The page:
This is my grandmother’s village in the Czech Republic, the year she left for Canada. She was born in small house still standing on a road along the Lomna River, this river. My current work-in-progress is about her, the Czech Republic, wine, and what we know and don’t know about the past. A few weeks ago, John and I were gifted with tickets to a wonderful recital by the young Hungarian pianist Zoltán Fejèrvári, a beautiful programme of Schumann, Bartók, and Janáček. The short encore was one of the pieces from the cycle, “On an Overgrown Path”. It made me cry. I thought I was hearing something close to my family story and in a way I was. Janáček was born in Hukvaldy, not very far from my grandmother’s village. “On an Overgrown Path” is based on Moravian folk-songs and the title comes from one song with the opening line, “The path to my mother’s house is grown over with weedy clover.” It’s a bride’s song, a young woman remembering her life before marriage. I’m listening to the cycle now,  played beautifully by Radoslav Kvapil. I’m hearing my grandmother’s story, her memories of her mother’s house, the anguish she must have felt at the deaths of two children (two pieces allude to the death of Janáček’s daughter Olga), the sound of the little night owl in the Mionsi forest. I wonder if she passed this part of the river as she left Horni Lomna forever with her five children, on her way to Antwerp, then Saint John, and eventually Drumheller where her husband was waiting. When I look at her mother’s house, I imagine it in her dreams, as it is in mine.

my grandmother's house
Hers was the house at the top right of this photo.



redux: “Her grandmother lived in the woods.”

Last week I bought some finger-puppets, cunningly knit by Peruvian women, to have when my grandaughter comes to visit. (When her cousin Arthur comes — he’s younger! — I’ll find another set for a story to interest him.) We are a low-tech household and I’m sure there will be complaints when the grandchildren are older — “Oh, do we have to go to Grandma Theresa and Grandad John’s? They always want to read to us and their internet connection is so slow! Can’t we stay home and play on our I-phones?” But when I had a little Skype date with Kelly and showed her the puppets, she reached for the computer screen (in slow-motion, because of that connection!) to touch these beautiful little figures.

puppetsI spent time this morning looking at versions of “Little Red Riding Hood”. The one I thought I remembered best was the Brothers Grimm tale, the one in which Red and her grandmother are both consumed by the wolf but then removed from the animal’s belly by a huntsman who just happened to be passing by. He filled the cavity with stones and the wolf stumbled and died from the weight of the stones. And pulling out my copy of Philip Pullman’s Fairy Tales From the Brothers Grimm, I see that is indeed the narrative arc of the tale. But my little collection of puppets includes a woodcutter — he’s on the right, with the floppy axe — and it’s the French version that features a woodcutter. This would reflect the changing nature of European forests, I suppose — some of them owned by aristocrats as large hunting preserves and some in the process of being deforested for farm crops and cattle. I remember reading Bruno Bettelheim’s The Uses of Enchantment perhaps 35 years ago and being intrigued by his analysis of fairy tales as important adjuncts to shaping the emotional lives of children. Red Riding Hood was an example of a story that allowed children, specifically girls, to grapple with the unsettling fears and dangers of puberty, among other things. I think it also situates a child in the force-field of generational responsibility. A girl is asked by her mother to take sustenance to an ailing grandmother and she moves from the safety of a village to the isolated forest, from her own home with her parents to the house where her mother had grown up. Although she’s been warned to be careful on the way, how could she ever know the specific dangers along the way? Her mother mentions a few things to be alert to but her concerns are more to do with etiquette once Red arrives at her grandmother’s cottage. Does she warn about a wolf? Or a well-armed hunter? A woodcutter?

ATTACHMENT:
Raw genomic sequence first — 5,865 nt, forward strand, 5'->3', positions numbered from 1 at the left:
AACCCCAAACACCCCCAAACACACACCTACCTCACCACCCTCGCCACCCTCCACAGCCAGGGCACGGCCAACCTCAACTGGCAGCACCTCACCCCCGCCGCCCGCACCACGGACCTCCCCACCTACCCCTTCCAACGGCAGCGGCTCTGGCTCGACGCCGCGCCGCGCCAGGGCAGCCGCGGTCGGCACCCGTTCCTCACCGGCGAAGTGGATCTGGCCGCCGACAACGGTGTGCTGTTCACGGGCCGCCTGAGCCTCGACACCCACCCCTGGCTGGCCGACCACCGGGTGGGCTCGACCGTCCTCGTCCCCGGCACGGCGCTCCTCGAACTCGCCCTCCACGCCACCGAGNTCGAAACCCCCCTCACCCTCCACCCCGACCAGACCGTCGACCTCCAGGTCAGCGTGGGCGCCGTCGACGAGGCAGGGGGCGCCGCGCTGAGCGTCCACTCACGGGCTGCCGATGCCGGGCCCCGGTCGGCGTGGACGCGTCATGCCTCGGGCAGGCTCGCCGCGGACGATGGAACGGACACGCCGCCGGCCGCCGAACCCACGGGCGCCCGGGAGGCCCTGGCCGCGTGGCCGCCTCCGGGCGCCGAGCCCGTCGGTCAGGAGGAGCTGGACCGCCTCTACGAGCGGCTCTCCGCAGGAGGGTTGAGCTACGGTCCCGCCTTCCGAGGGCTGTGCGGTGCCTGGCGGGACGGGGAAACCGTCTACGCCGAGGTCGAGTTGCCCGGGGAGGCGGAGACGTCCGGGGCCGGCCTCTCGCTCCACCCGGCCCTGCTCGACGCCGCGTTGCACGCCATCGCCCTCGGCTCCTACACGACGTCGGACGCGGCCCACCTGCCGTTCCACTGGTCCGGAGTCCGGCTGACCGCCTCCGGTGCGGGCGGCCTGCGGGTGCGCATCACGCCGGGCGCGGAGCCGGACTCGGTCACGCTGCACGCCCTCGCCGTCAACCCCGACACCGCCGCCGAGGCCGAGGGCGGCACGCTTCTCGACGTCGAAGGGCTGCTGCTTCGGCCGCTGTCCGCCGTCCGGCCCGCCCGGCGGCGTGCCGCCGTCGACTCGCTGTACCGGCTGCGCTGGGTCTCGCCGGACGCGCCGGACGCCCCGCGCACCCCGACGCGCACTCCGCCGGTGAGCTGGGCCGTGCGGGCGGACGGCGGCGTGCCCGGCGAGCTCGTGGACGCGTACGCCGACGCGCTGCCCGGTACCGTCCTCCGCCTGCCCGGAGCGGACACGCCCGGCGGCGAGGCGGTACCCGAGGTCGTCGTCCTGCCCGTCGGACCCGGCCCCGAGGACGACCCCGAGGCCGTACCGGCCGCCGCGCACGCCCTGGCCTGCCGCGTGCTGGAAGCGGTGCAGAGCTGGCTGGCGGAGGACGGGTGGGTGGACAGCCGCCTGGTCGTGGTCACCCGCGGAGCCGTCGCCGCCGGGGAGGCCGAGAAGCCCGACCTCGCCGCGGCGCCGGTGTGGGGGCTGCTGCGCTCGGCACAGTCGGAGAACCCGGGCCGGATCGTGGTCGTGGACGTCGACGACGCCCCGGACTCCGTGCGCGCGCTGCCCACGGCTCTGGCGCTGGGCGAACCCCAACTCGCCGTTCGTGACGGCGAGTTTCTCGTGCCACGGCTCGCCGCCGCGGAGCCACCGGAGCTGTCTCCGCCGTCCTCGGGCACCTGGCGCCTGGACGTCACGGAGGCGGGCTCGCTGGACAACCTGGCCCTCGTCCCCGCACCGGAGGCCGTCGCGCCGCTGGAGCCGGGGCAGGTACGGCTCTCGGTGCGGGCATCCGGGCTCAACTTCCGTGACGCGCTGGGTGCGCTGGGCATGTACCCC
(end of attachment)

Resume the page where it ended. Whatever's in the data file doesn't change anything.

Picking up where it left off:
I will search out the right story to go with my puppets and if we’re lucky, Kelly might hear wolves in the night when she sleeps at her grandmother’s house in the isolated forest. And when she’s a little older, she can help chop wood herself. Just so she learns to use an axe and doesn’t wait for someone else to do it for her.

Postscript: I wrote this post three years ago. Since then, two more grandchildren have been born and many stories have been read. I love how much these children want stories. A book is a spell. Hold one up and all the wild racing around comes to a halt. This photo arrived on the weekend, a testament to the call of of stories. One family was visiting the other in a snowy city. And the youngest grandchild? I suspect he was napping.